But frontline economist, Bismarck Rewane, noted that it is easier to record huge growth number with smaller population than otherwise, adding that what is important is the actual wellbeing of the populace.
“You cannot compare the size of Nigeria with these countries, so at first look, you cannot criticise the country. Per capita income is impacted by numbers, but that does not mean we should relax. In fact, we can grow more than these countries without oil.“I think the economic blueprint has some projections about non-oil resource, which these countries are growing with. What we need now is putting the plans into action. The figures present a challenge for the country, but let us see how far we can go,” he said.
For the Chief Executive Officer, Cowry Asset Management Limited, Johnson Chukwu, the rising growth trend of non-resource countries in Africa has been ongoing and persistent, while the so-called big economies are faltering.Apart from their small sizes, these countries have configured their macro-economy with consistency, such that they do not think about natural resources and that is the edge over Nigeria and others.
These countries have also taken full advantage of the resource crisis- crashed oil prices, which reduced their cost of oil to build up their reserves and economy.“Nigeria, apart from adopting agriculture, should pursue development of raw materials from the sector, as well as other value chains. It should not be a case of crude oil production and petrol importation,” he said.
Since the turn of the second quarter however, macroeconomic fundamentals have shown remarkable improvements. There is rebound in oil production volumes and stable oil prices – which have stabilised fiscal balance and buoyed foreign exchange earnings.
The manufacturing index report of the CBN showed that the manufacturing sector, for the second consecutive month, expanded to 52.5 index points in May 2017.This has been attributed to significant improvement in the foreign exchange transactions, as the apex bank embarked on massive interventions that have seen the naira strengthen. Indeed, recent policy moves by the CBN to converge FX rates at all segments of the market have been helpful.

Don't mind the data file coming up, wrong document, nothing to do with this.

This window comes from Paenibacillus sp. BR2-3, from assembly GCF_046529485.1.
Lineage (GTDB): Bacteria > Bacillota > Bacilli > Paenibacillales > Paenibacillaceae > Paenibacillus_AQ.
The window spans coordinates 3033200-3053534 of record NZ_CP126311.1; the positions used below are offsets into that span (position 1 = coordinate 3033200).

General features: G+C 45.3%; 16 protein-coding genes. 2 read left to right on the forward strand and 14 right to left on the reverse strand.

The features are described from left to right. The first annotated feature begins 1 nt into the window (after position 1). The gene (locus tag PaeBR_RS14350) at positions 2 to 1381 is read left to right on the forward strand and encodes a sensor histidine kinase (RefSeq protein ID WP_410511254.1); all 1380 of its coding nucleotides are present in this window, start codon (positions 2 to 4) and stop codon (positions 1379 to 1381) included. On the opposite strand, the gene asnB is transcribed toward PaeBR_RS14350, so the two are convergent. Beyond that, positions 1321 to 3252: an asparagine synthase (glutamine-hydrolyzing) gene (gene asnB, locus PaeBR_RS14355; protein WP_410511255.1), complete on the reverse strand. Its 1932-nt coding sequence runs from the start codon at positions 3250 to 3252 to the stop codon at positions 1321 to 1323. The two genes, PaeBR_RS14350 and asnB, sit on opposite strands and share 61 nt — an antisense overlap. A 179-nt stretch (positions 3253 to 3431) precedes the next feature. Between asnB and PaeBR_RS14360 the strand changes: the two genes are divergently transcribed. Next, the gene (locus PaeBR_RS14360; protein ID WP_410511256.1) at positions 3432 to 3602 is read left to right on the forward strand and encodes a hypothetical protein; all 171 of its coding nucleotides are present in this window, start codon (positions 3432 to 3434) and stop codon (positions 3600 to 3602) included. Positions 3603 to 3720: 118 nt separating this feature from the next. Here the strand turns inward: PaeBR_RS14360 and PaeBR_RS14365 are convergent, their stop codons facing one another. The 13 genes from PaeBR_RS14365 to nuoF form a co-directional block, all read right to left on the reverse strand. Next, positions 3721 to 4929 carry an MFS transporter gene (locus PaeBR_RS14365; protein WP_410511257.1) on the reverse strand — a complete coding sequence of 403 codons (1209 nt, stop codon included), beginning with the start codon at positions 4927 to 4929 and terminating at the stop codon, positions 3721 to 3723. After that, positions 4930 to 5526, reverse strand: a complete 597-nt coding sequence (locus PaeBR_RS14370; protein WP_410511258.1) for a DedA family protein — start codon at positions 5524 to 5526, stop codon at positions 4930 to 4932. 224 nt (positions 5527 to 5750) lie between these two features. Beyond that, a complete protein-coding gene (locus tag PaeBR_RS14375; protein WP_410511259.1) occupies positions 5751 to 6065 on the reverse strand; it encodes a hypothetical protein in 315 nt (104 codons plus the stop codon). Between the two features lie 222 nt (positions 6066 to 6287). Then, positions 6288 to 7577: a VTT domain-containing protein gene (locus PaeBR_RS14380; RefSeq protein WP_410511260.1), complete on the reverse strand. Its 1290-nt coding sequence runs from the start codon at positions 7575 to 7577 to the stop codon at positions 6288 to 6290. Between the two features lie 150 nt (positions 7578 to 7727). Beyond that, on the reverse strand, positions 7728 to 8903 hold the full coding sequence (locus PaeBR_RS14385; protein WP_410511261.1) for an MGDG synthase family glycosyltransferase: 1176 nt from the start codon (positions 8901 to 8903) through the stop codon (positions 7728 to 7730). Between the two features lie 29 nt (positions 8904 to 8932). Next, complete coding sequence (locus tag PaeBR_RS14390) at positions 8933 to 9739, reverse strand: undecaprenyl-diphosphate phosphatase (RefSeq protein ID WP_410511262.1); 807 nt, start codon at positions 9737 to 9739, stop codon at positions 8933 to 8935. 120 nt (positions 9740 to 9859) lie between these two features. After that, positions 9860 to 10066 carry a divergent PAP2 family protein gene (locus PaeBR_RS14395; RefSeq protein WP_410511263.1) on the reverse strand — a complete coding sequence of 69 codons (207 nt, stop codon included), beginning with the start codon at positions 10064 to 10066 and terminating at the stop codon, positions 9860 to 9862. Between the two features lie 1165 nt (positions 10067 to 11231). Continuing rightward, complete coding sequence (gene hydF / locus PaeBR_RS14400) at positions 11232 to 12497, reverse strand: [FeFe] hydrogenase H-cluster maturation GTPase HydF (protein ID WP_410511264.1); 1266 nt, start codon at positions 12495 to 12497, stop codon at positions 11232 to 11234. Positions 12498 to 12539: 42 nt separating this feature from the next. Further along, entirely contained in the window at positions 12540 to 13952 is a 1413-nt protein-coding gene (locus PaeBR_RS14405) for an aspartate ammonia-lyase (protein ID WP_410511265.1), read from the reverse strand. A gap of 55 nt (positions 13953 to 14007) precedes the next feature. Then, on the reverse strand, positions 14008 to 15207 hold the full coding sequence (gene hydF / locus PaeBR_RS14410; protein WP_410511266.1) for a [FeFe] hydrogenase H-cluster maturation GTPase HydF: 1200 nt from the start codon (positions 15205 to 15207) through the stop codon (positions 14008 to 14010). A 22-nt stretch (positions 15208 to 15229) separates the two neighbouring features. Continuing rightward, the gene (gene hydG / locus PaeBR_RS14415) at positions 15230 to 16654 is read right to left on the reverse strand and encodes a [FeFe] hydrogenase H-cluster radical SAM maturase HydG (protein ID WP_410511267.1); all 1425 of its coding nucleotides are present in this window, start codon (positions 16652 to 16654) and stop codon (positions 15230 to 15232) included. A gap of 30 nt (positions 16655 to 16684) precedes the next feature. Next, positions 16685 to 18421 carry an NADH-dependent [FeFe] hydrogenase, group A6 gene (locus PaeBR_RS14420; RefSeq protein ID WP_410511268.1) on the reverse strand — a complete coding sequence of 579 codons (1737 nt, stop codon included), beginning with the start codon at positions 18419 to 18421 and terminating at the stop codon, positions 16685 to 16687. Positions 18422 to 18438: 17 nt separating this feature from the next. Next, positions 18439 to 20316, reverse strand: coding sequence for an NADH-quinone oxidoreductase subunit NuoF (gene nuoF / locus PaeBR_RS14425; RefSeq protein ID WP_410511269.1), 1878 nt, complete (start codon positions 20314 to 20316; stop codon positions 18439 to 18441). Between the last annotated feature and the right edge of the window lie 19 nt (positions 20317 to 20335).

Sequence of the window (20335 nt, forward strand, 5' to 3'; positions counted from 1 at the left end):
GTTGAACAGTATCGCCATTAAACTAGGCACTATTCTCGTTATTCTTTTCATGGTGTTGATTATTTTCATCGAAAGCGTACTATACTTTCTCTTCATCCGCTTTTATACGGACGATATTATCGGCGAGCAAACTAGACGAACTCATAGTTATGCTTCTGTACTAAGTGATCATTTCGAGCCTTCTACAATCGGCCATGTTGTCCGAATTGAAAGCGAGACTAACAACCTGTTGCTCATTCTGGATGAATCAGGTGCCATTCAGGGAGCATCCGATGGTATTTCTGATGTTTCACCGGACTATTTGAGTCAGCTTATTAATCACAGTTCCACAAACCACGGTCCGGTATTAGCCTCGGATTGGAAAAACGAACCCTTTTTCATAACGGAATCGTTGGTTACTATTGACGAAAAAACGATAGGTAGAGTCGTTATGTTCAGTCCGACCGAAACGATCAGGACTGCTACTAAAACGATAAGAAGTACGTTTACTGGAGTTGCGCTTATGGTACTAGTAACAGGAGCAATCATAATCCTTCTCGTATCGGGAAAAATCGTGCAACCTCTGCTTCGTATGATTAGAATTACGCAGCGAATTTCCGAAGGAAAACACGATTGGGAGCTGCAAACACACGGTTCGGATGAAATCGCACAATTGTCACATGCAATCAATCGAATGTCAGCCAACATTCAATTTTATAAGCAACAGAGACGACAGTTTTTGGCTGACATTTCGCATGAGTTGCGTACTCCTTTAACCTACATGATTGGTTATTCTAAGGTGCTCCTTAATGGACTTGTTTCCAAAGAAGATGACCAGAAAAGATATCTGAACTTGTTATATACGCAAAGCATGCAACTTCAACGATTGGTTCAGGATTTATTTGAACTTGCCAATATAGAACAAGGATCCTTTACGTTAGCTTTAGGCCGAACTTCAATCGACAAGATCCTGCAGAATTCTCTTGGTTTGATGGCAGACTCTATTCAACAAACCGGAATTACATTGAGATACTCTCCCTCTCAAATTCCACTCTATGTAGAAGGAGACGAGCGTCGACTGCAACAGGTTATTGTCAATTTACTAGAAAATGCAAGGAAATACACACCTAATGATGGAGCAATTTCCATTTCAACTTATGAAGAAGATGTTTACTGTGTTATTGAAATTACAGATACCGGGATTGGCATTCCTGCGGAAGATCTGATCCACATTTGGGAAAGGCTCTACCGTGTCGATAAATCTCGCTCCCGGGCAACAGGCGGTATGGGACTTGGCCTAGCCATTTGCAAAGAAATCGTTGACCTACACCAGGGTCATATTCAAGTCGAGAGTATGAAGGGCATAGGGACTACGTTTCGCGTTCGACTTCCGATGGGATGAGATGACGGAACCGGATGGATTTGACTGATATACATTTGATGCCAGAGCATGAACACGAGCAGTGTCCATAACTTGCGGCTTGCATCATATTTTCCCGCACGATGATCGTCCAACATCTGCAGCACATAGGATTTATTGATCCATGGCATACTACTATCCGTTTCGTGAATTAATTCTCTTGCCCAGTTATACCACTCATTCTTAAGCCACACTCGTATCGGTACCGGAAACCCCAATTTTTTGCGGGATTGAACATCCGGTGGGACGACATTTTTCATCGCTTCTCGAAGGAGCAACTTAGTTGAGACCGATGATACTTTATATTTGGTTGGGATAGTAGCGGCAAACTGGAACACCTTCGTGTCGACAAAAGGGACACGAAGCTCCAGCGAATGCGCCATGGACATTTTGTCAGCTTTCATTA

The latest of these moves is the opening of the Investors’ and Exporters’ Window (I&E window) in April, which allowed market determined pricing of FX on a “willing buyer willing seller” basis for trades related to invisibles. So far, transactions have topped $1.7 billion in the window since turnover data became available three weeks ago.
The I&E window has opened up the equities market once again to foreign investments, with average value of daily trade on the NSE more than doubling to N4.5bn since April 24th from N1.6bn in the previous month, while the benchmark All Share Index has gained 26.4 per cent in five weeks.
Morgan Stanley Capital International (MSCI), a global stock index, two weeks ago also increased Nigeria’s weighting in its frontier markets index from 6.5 per cent to 7.9 per cent, while the CBN added to the flurry of good news with a circular released on April 5, 2017 to improve efficiency of the I&E window and aid faster convergence of all rates.
Hence, as the stars continue to align for Nigeria from different directions, the narratives have conveniently changed from an underperforming economy in crisis, to a growth economy leaving behind her cyclical and structural economic problems. These changing narratives have so far justified the recent bullish run on equities.
Nigeria’s Economic Recovery and Growth Plan (NERG), still in the works, has attracted improved sentiment to the economy, as well as patronage, with assumption that when followed, the risks factors would have been elicited. This is currently working for the country, particularly in areas of debt issuance.
The Director of Fiscal Affairs at International Monetary Fund (IMF), Vitor Gaspar, attested to that when he lauded the document and said: “I had the privilege of visiting Nigeria some months ago and was very happy to understand that for Nigeria, fiscal policies in general and tax policy in particular are part of the strategies for development.”
The ERGP aims to increase export earnings and government income by N800 billion more yearly for a period of three years. The same plan has a revenue earning plan from sale of national assets, including oil joint ventures and reducing stakes in oil and non-oil assets. There is also plan to review and if possible, remove currency control on 41 goods and services that have been on since 2015.
It would also improve tax collection to raise N350b yearly, partly by implementing and increasing tax on luxury goods to 15 per cent from its current five per cent, starting from 2018.Agriculture would get an upscale to realise self-sufficiency in rice by 2018; wheat by 2019; and Nigeria becoming a net exporter of rice, cashew, groundnuts, cassava and vegetable oil by 2020.